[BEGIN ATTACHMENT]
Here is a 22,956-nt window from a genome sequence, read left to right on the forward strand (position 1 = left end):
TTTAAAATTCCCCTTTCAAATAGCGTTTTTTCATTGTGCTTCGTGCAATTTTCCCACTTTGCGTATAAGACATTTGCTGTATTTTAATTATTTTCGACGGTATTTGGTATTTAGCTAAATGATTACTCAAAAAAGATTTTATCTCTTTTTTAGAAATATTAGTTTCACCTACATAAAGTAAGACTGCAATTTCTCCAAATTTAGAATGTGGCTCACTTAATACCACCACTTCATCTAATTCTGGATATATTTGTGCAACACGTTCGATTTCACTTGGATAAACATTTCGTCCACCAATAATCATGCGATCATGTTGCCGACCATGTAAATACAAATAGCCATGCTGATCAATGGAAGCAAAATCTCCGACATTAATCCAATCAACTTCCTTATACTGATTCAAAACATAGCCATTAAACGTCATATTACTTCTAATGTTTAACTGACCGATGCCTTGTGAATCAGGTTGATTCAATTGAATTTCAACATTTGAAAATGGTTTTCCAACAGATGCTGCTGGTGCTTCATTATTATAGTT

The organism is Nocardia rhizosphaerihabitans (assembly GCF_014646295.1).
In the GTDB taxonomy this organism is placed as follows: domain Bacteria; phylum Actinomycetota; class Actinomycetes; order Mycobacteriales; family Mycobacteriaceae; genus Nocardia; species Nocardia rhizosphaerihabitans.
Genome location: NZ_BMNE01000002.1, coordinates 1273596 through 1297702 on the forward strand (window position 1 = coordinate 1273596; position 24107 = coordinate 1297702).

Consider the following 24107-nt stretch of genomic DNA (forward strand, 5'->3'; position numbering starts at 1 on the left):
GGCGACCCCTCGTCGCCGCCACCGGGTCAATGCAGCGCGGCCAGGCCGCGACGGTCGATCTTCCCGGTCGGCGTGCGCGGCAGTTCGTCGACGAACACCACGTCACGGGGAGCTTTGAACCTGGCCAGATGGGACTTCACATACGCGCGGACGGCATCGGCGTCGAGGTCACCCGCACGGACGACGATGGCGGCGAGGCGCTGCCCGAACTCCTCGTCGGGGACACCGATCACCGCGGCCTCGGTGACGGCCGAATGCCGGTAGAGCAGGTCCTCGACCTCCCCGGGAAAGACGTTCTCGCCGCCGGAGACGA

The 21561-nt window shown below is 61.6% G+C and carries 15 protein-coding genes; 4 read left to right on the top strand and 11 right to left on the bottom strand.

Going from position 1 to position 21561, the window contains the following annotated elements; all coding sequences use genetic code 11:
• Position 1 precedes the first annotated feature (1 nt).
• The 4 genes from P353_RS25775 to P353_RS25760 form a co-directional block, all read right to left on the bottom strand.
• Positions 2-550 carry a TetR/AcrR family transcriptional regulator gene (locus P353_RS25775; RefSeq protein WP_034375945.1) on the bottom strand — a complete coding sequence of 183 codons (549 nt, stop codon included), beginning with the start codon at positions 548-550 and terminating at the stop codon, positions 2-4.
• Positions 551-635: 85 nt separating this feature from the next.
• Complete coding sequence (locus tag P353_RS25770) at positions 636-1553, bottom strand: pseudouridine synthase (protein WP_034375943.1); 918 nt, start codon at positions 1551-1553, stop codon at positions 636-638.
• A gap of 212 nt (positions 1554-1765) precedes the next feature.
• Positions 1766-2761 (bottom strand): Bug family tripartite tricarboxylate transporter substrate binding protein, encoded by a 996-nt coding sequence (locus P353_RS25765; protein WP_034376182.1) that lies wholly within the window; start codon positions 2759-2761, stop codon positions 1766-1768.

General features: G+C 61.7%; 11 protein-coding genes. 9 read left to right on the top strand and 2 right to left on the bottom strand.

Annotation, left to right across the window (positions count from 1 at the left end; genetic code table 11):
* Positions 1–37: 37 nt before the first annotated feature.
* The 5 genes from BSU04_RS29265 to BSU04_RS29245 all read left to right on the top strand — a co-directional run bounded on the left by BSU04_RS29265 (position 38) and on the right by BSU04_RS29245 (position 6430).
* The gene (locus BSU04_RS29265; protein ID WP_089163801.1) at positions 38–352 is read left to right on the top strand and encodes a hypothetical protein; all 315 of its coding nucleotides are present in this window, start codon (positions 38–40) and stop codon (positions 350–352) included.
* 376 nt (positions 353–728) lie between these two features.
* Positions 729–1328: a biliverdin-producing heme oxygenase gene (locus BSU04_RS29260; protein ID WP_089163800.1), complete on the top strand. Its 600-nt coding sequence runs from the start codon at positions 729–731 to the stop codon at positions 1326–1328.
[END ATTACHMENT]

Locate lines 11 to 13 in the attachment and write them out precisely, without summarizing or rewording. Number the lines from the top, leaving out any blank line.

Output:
• The 4 genes from P353_RS25775 to P353_RS25760 form a co-directional block, all read right to left on the bottom strand.
• Positions 2-550 carry a TetR/AcrR family transcriptional regulator gene (locus P353_RS25775; RefSeq protein WP_034375945.1) on the bottom strand — a complete coding sequence of 183 codons (549 nt, stop codon included), beginning with the start codon at positions 548-550 and terminating at the stop codon, positions 2-4.
• Positions 551-635: 85 nt separating this feature from the next.